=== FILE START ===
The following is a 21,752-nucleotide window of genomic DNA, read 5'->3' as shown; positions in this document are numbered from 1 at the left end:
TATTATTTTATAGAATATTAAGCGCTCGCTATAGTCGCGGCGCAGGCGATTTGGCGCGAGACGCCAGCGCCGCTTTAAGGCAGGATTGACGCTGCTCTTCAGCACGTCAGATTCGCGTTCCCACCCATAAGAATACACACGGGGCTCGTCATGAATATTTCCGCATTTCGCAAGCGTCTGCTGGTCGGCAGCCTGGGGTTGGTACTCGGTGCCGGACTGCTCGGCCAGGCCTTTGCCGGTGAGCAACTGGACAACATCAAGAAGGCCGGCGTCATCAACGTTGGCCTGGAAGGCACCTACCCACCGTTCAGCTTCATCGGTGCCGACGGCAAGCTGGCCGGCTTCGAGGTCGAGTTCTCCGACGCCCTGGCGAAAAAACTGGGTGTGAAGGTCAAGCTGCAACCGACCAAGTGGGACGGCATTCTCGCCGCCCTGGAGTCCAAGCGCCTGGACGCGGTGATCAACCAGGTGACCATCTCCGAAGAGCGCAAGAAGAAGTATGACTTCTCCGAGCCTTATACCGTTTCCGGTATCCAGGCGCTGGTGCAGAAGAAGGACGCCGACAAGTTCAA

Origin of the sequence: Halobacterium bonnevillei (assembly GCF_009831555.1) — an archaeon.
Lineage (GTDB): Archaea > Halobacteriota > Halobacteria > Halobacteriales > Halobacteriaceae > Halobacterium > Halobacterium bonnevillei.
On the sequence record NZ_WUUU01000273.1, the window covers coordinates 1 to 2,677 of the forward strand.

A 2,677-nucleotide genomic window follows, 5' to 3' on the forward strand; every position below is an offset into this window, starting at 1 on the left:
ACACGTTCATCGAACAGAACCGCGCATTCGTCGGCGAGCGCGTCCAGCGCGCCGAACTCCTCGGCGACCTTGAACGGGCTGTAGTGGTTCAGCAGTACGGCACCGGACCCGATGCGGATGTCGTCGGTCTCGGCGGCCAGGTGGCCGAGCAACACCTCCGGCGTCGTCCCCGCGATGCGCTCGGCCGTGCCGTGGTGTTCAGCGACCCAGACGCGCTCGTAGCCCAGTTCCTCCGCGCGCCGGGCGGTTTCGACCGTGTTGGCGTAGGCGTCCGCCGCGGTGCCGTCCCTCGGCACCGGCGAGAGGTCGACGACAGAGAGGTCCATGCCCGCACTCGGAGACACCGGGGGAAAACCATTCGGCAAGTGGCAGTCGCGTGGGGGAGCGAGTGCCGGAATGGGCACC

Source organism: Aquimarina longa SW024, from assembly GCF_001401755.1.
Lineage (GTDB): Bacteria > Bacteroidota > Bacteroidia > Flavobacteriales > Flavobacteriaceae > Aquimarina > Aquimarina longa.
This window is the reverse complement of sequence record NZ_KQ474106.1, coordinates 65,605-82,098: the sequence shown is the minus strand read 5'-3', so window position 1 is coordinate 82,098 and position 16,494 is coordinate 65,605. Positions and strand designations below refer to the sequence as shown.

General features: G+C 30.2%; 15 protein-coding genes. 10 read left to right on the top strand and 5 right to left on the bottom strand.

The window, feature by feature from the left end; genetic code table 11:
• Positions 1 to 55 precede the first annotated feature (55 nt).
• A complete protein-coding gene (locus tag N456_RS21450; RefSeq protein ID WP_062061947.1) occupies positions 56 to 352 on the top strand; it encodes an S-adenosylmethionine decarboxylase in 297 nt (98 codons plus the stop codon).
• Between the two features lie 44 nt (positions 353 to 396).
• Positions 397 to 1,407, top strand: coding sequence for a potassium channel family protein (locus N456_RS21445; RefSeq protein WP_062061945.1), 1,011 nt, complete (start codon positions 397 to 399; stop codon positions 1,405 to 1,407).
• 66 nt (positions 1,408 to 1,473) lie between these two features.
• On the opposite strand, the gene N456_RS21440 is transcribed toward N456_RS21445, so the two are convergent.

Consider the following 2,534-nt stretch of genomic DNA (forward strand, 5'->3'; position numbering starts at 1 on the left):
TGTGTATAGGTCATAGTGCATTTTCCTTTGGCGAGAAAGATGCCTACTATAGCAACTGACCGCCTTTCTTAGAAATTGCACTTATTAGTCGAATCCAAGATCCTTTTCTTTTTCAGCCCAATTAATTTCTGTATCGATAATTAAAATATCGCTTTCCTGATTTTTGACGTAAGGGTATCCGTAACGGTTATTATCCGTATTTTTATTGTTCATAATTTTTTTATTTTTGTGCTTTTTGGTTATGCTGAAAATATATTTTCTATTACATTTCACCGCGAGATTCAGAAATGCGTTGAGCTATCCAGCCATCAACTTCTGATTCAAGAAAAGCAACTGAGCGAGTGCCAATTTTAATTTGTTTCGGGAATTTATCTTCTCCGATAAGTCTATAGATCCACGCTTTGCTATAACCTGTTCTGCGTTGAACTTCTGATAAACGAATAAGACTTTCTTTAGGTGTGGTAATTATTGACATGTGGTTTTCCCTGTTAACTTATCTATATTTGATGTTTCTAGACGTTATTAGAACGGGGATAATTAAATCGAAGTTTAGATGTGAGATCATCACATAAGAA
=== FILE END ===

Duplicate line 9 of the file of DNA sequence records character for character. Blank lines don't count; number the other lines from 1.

Lineage (GTDB): Bacteria > Bacteroidota > Bacteroidia > Flavobacteriales > Flavobacteriaceae > Aquimarina > Aquimarina longa.